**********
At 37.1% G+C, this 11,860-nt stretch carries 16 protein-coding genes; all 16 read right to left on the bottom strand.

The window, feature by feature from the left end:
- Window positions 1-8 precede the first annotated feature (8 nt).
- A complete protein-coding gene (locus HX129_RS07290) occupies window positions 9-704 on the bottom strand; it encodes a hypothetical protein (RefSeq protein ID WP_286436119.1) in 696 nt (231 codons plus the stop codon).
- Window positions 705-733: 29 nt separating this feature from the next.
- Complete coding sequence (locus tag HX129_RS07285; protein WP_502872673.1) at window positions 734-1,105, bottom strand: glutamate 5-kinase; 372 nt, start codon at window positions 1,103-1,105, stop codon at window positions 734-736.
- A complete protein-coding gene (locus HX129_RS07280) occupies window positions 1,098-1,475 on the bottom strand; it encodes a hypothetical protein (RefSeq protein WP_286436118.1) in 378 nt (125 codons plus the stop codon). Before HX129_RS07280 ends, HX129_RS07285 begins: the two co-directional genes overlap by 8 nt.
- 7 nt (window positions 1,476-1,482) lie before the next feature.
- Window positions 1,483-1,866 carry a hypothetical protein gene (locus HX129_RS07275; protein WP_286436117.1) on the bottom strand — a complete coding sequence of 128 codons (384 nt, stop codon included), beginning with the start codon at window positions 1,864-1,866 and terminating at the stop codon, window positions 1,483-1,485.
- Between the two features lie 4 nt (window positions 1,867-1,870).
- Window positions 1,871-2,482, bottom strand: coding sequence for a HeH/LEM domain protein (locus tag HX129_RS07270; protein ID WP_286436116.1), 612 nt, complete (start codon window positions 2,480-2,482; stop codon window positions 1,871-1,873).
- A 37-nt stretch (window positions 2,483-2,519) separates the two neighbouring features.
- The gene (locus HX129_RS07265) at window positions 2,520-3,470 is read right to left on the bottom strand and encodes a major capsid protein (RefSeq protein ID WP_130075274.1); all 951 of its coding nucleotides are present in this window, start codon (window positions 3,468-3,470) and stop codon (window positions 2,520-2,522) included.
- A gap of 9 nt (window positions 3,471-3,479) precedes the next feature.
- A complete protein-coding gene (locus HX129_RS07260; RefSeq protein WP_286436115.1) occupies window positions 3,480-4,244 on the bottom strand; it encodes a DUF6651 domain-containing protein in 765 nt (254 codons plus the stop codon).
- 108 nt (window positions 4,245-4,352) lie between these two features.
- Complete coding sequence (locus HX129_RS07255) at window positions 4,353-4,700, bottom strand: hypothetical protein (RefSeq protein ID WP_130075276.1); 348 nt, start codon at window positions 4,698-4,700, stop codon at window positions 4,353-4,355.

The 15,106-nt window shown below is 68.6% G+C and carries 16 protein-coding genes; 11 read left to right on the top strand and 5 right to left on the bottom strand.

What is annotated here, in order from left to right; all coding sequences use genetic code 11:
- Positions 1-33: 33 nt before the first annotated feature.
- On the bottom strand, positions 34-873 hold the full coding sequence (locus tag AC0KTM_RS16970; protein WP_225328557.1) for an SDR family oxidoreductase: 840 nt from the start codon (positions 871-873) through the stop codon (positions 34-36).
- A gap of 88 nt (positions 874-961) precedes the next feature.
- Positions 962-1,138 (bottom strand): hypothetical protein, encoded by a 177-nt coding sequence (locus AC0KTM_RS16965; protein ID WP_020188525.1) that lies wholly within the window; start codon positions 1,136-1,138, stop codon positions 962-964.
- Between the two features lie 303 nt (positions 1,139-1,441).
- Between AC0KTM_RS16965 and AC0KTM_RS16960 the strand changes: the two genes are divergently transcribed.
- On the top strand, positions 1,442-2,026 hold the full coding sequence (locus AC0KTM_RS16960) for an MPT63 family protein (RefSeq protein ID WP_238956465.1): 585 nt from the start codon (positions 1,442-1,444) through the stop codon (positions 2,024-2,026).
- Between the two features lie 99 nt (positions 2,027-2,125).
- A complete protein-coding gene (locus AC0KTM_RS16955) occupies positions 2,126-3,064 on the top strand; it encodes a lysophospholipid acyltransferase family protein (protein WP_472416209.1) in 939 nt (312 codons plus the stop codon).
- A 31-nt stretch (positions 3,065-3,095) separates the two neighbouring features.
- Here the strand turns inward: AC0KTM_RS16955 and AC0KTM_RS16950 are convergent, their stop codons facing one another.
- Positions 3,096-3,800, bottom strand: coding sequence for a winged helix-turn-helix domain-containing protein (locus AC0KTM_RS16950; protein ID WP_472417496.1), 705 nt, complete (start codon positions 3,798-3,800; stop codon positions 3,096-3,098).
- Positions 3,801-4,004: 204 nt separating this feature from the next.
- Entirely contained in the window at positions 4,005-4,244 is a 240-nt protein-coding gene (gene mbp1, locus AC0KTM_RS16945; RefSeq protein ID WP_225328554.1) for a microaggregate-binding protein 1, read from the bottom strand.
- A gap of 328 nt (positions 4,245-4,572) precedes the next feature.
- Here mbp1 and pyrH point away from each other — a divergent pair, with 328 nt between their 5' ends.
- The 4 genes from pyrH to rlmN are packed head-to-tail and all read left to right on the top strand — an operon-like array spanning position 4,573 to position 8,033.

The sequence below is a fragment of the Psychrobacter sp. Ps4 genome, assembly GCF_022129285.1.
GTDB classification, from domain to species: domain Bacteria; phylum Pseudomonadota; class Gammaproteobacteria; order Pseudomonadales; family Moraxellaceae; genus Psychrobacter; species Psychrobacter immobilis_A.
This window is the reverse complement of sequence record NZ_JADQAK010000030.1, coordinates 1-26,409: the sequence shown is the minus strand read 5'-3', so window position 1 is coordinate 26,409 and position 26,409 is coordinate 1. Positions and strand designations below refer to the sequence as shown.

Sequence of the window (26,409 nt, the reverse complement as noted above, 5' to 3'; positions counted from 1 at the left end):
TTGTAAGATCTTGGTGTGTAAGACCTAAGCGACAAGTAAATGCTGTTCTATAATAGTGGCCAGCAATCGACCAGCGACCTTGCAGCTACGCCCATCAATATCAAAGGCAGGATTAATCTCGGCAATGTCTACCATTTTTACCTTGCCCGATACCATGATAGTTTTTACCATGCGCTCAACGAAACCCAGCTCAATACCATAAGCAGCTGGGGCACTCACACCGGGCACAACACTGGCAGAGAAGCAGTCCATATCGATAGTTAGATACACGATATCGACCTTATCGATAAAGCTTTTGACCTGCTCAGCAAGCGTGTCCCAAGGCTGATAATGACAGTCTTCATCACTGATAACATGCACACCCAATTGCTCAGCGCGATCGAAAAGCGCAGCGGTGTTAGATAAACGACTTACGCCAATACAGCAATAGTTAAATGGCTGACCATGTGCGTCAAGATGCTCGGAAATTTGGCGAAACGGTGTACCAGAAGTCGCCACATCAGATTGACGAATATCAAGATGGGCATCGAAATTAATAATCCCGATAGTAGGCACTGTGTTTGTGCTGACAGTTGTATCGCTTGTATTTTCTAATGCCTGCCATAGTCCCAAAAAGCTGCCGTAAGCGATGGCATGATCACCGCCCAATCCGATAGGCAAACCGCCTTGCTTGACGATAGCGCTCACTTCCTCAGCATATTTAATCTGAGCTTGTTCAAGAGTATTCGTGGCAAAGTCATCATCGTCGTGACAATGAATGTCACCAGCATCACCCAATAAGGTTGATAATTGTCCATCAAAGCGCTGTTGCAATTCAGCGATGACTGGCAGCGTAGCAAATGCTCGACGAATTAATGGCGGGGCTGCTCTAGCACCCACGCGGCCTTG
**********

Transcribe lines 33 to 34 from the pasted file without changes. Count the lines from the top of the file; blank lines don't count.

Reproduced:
- Entirely contained in the window at positions 4,005-4,244 is a 240-nt protein-coding gene (gene mbp1, locus AC0KTM_RS16945; RefSeq protein ID WP_225328554.1) for a microaggregate-binding protein 1, read from the bottom strand.
- A gap of 328 nt (positions 4,245-4,572) precedes the next feature.